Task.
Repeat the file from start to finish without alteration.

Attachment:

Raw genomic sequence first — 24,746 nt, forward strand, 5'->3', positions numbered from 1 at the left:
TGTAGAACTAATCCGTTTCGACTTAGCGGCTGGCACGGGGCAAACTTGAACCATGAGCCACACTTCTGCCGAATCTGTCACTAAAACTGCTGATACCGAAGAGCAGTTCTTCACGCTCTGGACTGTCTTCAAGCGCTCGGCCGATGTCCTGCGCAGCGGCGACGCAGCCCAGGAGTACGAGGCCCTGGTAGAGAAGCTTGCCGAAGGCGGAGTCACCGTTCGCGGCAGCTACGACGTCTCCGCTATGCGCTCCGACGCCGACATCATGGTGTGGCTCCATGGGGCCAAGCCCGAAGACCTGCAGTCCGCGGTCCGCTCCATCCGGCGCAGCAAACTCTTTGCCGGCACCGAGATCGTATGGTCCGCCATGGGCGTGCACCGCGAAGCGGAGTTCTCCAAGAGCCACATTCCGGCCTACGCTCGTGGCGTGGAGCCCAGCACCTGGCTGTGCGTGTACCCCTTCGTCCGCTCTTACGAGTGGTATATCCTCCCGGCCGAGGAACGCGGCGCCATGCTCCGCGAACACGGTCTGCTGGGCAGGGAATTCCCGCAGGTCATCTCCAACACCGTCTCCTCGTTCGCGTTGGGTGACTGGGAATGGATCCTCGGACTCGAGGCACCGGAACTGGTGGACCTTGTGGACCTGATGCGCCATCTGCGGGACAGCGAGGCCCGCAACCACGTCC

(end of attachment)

Raw genomic sequence first — 24,746 nt, forward strand, 5'->3', positions numbered from 1 at the left:
TGTAGAACTAATCCGTTTCGACTTAGCGGCTGGCACGGGGCAAACTTGAACCATGAGCCACACTTCTGCCGAATCTGTCACTAAAACTGCTGATACCGAAGAGCAGTTCTTCACGCTCTGGACTGTCTTCAAGCGCTCGGCCGATGTCCTGCGCAGCGGCGACGCAGCCCAGGAGTACGAGGCCCTGGTAGAGAAGCTTGCCGAAGGCGGAGTCACCGTTCGCGGCAGCTACGACGTCTCCGCTATGCGCTCCGACGCCGACATCATGGTGTGGCTCCATGGGGCCAAGCCCGAAGACCTGCAGTCCGCGGTCCGCTCCATCCGGCGCAGCAAACTCTTTGCCGGCACCGAGATCGTATGGTCCGCCATGGGCGTGCACCGCGAAGCGGAGTTCTCCAAGAGCCACATTCCGGCCTACGCTCGTGGCGTGGAGCCCAGCACCTGGCTGTGCGTGTACCCCTTCGTCCGCTCTTACGAGTGGTATATCCTCCCGGCCGAGGAACGCGGCGCCATGCTCCGCGAACACGGTCTGCTGGGCAGGGAATTCCCGCAGGTCATCTCCAACACCGTCTCCTCGTTCGCGTTGGGTGACTGGGAATGGATCCTCGGACTCGAGGCACCGGAACTGGTGGACCTTGTGGACCTGATGCGCCATCTGCGGGACAGCGAGGCCCGCAACCACGTCC